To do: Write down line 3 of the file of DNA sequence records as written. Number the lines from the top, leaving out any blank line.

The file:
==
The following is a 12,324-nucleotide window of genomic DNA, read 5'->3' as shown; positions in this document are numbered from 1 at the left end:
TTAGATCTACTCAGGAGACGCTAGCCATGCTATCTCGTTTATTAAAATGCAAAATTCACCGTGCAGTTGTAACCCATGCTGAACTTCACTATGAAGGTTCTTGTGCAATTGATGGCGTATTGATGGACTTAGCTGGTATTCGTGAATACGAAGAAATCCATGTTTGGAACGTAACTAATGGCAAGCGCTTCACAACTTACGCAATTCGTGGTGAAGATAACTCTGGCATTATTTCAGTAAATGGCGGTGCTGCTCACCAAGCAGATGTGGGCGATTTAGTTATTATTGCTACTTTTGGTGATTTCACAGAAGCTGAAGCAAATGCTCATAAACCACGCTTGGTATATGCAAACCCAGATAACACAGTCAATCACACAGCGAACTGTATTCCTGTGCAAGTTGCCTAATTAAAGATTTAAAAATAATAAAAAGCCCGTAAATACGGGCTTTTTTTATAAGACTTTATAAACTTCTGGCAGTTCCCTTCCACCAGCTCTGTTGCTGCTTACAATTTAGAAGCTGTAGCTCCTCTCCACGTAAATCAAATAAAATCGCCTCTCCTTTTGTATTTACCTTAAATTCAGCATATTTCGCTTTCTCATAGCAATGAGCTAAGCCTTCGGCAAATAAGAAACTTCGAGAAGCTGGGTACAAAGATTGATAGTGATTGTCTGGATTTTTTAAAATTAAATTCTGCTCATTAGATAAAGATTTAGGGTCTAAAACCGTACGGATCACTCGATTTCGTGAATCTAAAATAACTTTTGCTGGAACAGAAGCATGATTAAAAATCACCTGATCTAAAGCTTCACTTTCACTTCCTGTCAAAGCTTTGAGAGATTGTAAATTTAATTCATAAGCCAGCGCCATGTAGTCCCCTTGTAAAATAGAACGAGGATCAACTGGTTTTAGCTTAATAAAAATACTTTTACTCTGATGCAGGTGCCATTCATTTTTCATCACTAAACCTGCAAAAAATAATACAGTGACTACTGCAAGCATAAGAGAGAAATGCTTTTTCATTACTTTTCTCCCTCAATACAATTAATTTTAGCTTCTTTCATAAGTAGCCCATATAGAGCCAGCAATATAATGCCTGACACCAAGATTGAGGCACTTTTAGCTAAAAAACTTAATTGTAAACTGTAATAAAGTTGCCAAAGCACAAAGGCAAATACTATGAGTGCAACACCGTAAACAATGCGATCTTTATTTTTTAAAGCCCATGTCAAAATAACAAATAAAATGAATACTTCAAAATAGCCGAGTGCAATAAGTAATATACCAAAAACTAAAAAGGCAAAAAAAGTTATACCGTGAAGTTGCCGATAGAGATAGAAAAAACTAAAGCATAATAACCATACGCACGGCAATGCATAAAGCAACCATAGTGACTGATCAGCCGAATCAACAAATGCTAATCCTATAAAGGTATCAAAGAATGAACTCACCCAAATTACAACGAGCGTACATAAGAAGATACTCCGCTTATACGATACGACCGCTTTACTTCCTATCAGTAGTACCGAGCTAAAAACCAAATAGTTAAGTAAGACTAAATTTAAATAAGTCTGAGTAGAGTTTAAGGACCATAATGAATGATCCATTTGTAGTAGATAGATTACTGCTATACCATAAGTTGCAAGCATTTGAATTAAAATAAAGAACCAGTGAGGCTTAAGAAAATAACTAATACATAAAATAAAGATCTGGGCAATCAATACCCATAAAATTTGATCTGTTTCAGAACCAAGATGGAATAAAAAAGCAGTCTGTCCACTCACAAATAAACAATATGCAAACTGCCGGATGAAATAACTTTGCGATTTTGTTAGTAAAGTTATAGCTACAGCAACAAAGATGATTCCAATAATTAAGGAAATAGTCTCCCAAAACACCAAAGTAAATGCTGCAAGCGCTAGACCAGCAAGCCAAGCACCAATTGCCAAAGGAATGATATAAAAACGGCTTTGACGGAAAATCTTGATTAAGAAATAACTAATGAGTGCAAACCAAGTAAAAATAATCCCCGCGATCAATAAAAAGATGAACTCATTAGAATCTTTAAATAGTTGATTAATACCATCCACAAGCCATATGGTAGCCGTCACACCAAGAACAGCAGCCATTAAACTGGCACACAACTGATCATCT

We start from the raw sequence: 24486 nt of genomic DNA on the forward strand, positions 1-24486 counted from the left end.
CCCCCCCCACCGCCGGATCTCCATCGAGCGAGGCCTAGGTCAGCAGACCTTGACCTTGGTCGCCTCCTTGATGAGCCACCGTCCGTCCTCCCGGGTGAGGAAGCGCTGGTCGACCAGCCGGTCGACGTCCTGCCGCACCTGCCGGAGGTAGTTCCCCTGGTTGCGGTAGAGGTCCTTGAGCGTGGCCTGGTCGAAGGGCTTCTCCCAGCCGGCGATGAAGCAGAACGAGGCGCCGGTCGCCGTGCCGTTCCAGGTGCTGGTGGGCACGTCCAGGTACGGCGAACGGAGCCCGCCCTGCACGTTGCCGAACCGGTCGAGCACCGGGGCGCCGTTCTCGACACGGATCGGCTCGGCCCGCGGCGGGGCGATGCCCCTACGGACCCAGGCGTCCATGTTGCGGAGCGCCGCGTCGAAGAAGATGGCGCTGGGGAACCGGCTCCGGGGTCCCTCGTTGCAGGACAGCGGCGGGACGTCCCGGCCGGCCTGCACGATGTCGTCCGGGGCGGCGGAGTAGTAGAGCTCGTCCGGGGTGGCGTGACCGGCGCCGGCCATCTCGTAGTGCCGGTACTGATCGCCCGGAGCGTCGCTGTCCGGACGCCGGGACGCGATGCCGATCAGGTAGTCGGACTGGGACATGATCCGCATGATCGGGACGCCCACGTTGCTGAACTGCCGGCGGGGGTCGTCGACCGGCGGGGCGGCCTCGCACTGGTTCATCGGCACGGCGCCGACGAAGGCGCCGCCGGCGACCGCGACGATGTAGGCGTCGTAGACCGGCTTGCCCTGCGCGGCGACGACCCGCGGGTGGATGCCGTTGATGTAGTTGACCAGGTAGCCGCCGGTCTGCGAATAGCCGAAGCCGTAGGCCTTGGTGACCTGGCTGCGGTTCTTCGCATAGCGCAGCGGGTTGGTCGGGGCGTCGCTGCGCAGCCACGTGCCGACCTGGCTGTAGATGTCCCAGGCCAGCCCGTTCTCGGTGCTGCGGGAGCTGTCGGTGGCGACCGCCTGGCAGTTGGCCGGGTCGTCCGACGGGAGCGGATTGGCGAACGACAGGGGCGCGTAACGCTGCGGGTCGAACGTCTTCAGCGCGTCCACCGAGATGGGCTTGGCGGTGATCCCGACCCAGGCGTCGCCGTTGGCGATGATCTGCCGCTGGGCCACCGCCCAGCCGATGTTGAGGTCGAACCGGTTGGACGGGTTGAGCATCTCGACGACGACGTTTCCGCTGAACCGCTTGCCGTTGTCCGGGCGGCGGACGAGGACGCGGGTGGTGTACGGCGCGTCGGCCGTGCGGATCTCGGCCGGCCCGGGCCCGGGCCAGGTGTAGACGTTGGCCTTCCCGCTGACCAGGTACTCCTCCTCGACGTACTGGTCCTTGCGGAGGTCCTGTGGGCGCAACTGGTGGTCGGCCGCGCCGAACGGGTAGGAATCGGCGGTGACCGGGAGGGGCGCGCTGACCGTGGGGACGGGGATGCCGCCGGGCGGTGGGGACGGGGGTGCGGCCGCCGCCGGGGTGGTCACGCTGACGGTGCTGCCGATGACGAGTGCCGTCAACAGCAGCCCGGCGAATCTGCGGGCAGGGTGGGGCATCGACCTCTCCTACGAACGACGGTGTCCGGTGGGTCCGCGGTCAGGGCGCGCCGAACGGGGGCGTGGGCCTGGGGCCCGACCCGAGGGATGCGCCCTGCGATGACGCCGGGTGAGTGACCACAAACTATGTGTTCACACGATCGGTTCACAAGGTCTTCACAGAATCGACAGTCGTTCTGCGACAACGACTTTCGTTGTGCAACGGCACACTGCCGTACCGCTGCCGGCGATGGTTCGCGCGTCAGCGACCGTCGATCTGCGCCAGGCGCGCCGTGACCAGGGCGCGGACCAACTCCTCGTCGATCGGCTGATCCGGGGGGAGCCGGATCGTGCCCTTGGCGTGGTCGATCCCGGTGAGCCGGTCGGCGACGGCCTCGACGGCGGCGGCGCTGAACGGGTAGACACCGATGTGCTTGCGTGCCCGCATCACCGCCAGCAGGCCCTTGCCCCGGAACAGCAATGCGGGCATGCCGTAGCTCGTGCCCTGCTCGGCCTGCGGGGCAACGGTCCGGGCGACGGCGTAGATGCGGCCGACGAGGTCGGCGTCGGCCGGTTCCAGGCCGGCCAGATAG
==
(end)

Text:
We start from the raw sequence: 24486 nt of genomic DNA on the forward strand, positions 1-24486 counted from the left end.